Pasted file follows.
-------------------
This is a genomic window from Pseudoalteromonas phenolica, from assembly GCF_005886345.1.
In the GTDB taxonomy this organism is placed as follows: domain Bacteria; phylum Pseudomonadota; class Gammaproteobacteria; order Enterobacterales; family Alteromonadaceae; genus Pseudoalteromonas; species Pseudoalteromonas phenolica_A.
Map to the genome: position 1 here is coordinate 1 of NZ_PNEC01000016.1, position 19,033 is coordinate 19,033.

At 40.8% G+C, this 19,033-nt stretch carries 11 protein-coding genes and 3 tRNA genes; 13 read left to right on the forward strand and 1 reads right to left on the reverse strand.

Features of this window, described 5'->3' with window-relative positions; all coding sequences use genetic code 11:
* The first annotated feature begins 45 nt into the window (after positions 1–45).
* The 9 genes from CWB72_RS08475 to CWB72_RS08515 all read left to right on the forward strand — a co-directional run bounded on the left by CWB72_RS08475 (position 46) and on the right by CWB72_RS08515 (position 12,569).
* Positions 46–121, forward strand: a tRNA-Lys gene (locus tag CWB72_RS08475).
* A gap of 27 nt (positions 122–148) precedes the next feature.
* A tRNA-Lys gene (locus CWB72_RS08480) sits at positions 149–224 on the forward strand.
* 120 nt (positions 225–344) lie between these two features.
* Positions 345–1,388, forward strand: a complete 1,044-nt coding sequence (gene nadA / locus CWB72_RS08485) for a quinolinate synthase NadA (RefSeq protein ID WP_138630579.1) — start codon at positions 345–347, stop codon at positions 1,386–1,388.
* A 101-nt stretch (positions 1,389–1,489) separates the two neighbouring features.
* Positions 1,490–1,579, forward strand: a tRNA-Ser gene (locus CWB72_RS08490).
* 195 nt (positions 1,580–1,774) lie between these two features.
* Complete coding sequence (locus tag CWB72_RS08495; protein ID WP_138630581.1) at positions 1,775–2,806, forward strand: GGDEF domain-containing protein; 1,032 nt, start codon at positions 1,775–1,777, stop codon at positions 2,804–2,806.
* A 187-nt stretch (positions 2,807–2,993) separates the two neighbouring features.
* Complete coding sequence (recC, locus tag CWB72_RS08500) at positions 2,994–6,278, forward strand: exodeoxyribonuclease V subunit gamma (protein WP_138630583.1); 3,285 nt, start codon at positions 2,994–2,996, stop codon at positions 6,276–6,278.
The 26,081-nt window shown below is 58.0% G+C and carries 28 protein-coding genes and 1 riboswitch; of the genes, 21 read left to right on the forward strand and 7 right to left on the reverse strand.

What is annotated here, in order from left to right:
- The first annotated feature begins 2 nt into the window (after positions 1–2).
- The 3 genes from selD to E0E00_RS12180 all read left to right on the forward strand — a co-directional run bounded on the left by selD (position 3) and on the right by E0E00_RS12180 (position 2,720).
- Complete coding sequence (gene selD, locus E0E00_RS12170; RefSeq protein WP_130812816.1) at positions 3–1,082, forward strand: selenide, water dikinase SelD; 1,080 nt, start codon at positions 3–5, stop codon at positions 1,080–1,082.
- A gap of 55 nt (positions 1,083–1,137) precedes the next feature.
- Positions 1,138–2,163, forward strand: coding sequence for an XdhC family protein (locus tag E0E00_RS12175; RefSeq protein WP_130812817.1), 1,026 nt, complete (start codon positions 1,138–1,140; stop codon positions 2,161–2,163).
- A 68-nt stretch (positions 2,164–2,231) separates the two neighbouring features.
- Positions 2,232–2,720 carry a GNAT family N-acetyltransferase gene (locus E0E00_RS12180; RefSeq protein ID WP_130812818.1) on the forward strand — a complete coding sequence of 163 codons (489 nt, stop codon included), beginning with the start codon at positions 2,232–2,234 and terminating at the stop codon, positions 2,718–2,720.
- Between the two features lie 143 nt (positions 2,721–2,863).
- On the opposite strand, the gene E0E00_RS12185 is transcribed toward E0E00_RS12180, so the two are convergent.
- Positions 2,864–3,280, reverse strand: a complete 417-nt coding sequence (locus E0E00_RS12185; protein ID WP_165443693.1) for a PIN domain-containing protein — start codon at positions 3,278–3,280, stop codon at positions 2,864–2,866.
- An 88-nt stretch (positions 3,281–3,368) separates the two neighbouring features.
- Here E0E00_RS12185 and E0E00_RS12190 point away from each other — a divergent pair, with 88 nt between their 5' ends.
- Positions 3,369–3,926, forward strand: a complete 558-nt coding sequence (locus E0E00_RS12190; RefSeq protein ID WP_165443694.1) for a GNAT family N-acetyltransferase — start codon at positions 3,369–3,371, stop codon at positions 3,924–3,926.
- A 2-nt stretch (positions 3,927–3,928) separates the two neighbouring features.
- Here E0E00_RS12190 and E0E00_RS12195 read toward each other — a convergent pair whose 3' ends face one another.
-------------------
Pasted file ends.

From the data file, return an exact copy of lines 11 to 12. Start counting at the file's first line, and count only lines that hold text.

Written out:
* 120 nt (positions 225–344) lie between these two features.
* Positions 345–1,388, forward strand: a complete 1,044-nt coding sequence (gene nadA / locus CWB72_RS08485) for a quinolinate synthase NadA (RefSeq protein ID WP_138630579.1) — start codon at positions 345–347, stop codon at positions 1,386–1,388.